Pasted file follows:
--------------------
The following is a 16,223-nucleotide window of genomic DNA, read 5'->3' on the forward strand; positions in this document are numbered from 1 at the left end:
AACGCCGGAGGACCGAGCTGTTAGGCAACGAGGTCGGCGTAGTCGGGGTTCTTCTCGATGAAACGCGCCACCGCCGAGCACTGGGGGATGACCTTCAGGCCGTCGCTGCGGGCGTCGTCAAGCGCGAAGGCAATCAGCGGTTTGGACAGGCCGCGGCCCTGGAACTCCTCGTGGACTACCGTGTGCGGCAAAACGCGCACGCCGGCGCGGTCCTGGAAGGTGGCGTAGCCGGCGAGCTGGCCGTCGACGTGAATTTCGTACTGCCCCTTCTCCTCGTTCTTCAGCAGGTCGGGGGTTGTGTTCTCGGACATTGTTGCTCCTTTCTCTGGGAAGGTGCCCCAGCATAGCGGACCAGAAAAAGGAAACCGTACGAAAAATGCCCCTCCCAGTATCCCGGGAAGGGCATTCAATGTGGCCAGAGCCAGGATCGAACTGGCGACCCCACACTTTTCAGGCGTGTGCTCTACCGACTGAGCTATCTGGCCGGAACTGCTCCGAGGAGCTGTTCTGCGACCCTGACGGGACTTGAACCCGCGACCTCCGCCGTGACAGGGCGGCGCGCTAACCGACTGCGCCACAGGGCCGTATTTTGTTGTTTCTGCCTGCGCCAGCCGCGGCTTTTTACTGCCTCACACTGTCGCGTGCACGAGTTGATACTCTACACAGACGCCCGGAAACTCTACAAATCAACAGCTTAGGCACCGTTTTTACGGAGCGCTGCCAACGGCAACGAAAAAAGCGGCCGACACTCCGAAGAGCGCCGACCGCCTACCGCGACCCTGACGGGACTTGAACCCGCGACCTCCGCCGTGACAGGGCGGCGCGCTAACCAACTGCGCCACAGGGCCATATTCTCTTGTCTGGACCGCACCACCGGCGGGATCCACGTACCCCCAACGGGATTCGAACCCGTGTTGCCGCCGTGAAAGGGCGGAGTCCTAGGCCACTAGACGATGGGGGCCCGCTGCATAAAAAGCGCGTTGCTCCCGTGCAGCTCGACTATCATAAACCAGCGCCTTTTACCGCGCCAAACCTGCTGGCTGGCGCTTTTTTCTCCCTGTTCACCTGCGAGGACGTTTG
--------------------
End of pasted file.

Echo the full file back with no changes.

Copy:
The following is a 16,223-nucleotide window of genomic DNA, read 5'->3' on the forward strand; positions in this document are numbered from 1 at the left end:
AACGCCGGAGGACCGAGCTGTTAGGCAACGAGGTCGGCGTAGTCGGGGTTCTTCTCGATGAAACGCGCCACCGCCGAGCACTGGGGGATGACCTTCAGGCCGTCGCTGCGGGCGTCGTCAAGCGCGAAGGCAATCAGCGGTTTGGACAGGCCGCGGCCCTGGAACTCCTCGTGGACTACCGTGTGCGGCAAAACGCGCACGCCGGCGCGGTCCTGGAAGGTGGCGTAGCCGGCGAGCTGGCCGTCGACGTGAATTTCGTACTGCCCCTTCTCCTCGTTCTTCAGCAGGTCGGGGGTTGTGTTCTCGGACATTGTTGCTCCTTTCTCTGGGAAGGTGCCCCAGCATAGCGGACCAGAAAAAGGAAACCGTACGAAAAATGCCCCTCCCAGTATCCCGGGAAGGGCATTCAATGTGGCCAGAGCCAGGATCGAACTGGCGACCCCACACTTTTCAGGCGTGTGCTCTACCGACTGAGCTATCTGGCCGGAACTGCTCCGAGGAGCTGTTCTGCGACCCTGACGGGACTTGAACCCGCGACCTCCGCCGTGACAGGGCGGCGCGCTAACCGACTGCGCCACAGGGCCGTATTTTGTTGTTTCTGCCTGCGCCAGCCGCGGCTTTTTACTGCCTCACACTGTCGCGTGCACGAGTTGATACTCTACACAGACGCCCGGAAACTCTACAAATCAACAGCTTAGGCACCGTTTTTACGGAGCGCTGCCAACGGCAACGAAAAAAGCGGCCGACACTCCGAAGAGCGCCGACCGCCTACCGCGACCCTGACGGGACTTGAACCCGCGACCTCCGCCGTGACAGGGCGGCGCGCTAACCAACTGCGCCACAGGGCCATATTCTCTTGTCTGGACCGCACCACCGGCGGGATCCACGTACCCCCAACGGGATTCGAACCCGTGTTGCCGCCGTGAAAGGGCGGAGTCCTAGGCCACTAGACGATGGGGGCCCGCTGCATAAAAAGCGCGTTGCTCCCGTGCAGCTCGACTATCATAAACCAGCGCCTTTTACCGCGCCAAACCTGCTGGCTGGCGCTTTTTTCTCCCTGTTCACCTGCGAGGACGTTTG